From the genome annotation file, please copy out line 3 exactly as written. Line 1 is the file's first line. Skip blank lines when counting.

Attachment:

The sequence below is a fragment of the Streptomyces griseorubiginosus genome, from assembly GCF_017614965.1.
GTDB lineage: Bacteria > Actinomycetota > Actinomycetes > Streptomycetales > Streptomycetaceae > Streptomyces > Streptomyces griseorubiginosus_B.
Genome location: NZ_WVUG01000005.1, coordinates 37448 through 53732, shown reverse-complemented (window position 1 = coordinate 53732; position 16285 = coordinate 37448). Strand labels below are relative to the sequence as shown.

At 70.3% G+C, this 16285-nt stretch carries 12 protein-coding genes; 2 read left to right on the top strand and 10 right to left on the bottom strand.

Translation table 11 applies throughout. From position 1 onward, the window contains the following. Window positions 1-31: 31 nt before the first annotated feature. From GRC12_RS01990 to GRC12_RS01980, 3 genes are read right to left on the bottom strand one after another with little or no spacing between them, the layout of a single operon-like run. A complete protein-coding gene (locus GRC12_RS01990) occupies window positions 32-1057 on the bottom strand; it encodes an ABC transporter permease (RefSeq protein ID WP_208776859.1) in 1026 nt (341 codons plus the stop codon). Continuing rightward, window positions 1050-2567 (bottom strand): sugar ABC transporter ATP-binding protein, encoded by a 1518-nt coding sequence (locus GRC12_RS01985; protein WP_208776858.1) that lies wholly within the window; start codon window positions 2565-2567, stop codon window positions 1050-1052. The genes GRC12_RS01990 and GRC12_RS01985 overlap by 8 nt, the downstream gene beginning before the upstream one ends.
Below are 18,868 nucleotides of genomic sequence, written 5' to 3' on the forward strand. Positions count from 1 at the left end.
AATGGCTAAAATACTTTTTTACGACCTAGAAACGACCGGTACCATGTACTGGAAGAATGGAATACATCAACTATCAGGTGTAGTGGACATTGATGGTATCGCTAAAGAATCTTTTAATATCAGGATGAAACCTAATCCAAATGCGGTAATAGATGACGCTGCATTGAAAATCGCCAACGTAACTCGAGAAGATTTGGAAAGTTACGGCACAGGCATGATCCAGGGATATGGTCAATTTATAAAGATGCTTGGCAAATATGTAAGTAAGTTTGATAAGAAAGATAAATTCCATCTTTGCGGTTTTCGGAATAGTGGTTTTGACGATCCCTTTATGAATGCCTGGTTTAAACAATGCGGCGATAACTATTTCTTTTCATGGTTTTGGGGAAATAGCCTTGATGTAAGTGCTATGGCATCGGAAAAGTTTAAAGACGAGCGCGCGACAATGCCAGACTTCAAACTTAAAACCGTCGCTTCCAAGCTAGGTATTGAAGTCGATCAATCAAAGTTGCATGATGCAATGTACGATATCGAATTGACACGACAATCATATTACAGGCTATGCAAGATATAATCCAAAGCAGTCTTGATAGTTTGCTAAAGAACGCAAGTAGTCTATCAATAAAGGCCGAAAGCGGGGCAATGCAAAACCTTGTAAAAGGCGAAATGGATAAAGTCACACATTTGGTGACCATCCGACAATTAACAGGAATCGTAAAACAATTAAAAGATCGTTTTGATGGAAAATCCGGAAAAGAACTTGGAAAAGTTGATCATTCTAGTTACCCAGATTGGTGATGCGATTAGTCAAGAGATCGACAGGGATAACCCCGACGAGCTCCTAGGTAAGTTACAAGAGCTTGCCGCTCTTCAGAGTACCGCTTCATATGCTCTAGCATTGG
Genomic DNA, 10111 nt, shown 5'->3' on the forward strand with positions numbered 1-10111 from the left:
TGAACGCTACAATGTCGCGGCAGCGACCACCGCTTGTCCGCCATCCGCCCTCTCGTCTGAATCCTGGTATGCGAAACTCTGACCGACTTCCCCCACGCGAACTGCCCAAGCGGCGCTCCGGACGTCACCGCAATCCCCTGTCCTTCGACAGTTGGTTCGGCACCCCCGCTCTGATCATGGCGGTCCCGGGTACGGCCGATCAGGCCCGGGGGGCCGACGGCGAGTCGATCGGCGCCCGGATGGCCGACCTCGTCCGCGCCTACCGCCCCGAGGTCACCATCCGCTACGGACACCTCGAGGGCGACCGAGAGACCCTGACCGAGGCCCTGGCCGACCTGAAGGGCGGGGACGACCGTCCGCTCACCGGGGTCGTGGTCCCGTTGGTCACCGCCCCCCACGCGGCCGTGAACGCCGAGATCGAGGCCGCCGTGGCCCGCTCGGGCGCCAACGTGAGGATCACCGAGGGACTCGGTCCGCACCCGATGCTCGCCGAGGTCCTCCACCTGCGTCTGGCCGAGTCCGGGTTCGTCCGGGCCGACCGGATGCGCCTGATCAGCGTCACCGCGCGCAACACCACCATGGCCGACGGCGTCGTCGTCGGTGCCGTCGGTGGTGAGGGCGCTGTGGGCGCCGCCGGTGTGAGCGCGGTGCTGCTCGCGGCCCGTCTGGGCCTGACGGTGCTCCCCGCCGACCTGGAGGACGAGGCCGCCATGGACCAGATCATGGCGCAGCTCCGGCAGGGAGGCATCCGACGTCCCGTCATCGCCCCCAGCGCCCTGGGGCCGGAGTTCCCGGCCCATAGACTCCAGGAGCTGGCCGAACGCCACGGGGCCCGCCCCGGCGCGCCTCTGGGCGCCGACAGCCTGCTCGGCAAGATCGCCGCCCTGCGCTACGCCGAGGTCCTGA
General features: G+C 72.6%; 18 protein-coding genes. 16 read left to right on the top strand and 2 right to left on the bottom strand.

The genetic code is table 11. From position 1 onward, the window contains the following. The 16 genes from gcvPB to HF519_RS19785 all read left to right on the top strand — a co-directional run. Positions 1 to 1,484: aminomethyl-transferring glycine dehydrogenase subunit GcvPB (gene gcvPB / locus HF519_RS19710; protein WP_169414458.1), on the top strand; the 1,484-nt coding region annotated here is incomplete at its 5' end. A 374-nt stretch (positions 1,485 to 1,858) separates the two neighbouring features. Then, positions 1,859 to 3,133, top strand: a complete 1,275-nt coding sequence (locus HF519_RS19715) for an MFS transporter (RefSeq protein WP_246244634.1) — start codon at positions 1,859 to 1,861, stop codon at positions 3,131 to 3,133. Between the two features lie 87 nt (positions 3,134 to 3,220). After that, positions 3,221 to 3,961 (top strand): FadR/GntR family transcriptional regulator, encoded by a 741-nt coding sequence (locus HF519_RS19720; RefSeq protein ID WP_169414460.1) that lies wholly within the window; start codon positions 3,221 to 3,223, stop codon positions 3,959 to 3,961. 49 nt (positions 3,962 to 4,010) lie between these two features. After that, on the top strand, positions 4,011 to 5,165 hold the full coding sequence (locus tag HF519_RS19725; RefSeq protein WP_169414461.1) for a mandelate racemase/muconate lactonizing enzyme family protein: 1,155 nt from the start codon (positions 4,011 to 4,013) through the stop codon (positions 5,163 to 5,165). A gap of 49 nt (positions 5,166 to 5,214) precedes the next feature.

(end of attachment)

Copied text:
Genome location: NZ_WVUG01000005.1, coordinates 37448 through 53732, shown reverse-complemented (window position 1 = coordinate 53732; position 16285 = coordinate 37448). Strand labels below are relative to the sequence as shown.